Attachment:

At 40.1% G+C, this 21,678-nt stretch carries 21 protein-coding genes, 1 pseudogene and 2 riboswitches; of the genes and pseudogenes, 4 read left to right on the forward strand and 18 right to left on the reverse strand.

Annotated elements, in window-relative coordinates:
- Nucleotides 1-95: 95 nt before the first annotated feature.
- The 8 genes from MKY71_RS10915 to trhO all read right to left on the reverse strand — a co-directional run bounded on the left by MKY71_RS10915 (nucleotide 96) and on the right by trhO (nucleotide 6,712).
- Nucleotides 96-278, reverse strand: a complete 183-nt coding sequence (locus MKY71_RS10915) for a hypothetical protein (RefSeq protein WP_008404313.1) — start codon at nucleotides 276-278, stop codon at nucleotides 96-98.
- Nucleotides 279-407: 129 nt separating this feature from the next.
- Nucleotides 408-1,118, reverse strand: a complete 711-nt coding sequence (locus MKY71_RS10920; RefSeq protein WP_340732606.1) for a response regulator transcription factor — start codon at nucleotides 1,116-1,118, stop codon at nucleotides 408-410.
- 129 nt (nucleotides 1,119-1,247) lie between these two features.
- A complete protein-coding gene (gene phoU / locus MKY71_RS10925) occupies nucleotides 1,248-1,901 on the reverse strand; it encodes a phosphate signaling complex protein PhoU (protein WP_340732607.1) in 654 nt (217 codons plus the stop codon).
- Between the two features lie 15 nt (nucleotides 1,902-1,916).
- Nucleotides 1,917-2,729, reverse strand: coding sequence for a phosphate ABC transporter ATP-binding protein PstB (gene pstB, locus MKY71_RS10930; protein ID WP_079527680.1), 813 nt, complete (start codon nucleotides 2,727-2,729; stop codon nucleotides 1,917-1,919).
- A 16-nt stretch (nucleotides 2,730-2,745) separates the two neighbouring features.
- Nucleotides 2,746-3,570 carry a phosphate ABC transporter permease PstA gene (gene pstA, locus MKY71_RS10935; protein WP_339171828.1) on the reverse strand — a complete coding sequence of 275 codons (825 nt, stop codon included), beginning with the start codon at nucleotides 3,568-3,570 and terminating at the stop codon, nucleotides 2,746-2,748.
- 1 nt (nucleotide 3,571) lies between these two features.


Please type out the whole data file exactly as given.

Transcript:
At 40.1% G+C, this 21,678-nt stretch carries 21 protein-coding genes, 1 pseudogene and 2 riboswitches; of the genes and pseudogenes, 4 read left to right on the forward strand and 18 right to left on the reverse strand.

Annotated elements, in window-relative coordinates:
- Nucleotides 1-95: 95 nt before the first annotated feature.
- The 8 genes from MKY71_RS10915 to trhO all read right to left on the reverse strand — a co-directional run bounded on the left by MKY71_RS10915 (nucleotide 96) and on the right by trhO (nucleotide 6,712).
- Nucleotides 96-278, reverse strand: a complete 183-nt coding sequence (locus MKY71_RS10915) for a hypothetical protein (RefSeq protein WP_008404313.1) — start codon at nucleotides 276-278, stop codon at nucleotides 96-98.
- Nucleotides 279-407: 129 nt separating this feature from the next.
- Nucleotides 408-1,118, reverse strand: a complete 711-nt coding sequence (locus MKY71_RS10920; RefSeq protein WP_340732606.1) for a response regulator transcription factor — start codon at nucleotides 1,116-1,118, stop codon at nucleotides 408-410.
- 129 nt (nucleotides 1,119-1,247) lie between these two features.
- A complete protein-coding gene (gene phoU / locus MKY71_RS10925) occupies nucleotides 1,248-1,901 on the reverse strand; it encodes a phosphate signaling complex protein PhoU (protein WP_340732607.1) in 654 nt (217 codons plus the stop codon).
- Between the two features lie 15 nt (nucleotides 1,902-1,916).
- Nucleotides 1,917-2,729, reverse strand: coding sequence for a phosphate ABC transporter ATP-binding protein PstB (gene pstB, locus MKY71_RS10930; protein ID WP_079527680.1), 813 nt, complete (start codon nucleotides 2,727-2,729; stop codon nucleotides 1,917-1,919).
- A 16-nt stretch (nucleotides 2,730-2,745) separates the two neighbouring features.
- Nucleotides 2,746-3,570 carry a phosphate ABC transporter permease PstA gene (gene pstA, locus MKY71_RS10935; protein WP_339171828.1) on the reverse strand — a complete coding sequence of 275 codons (825 nt, stop codon included), beginning with the start codon at nucleotides 3,568-3,570 and terminating at the stop codon, nucleotides 2,746-2,748.
- 1 nt (nucleotide 3,571) lies between these two features.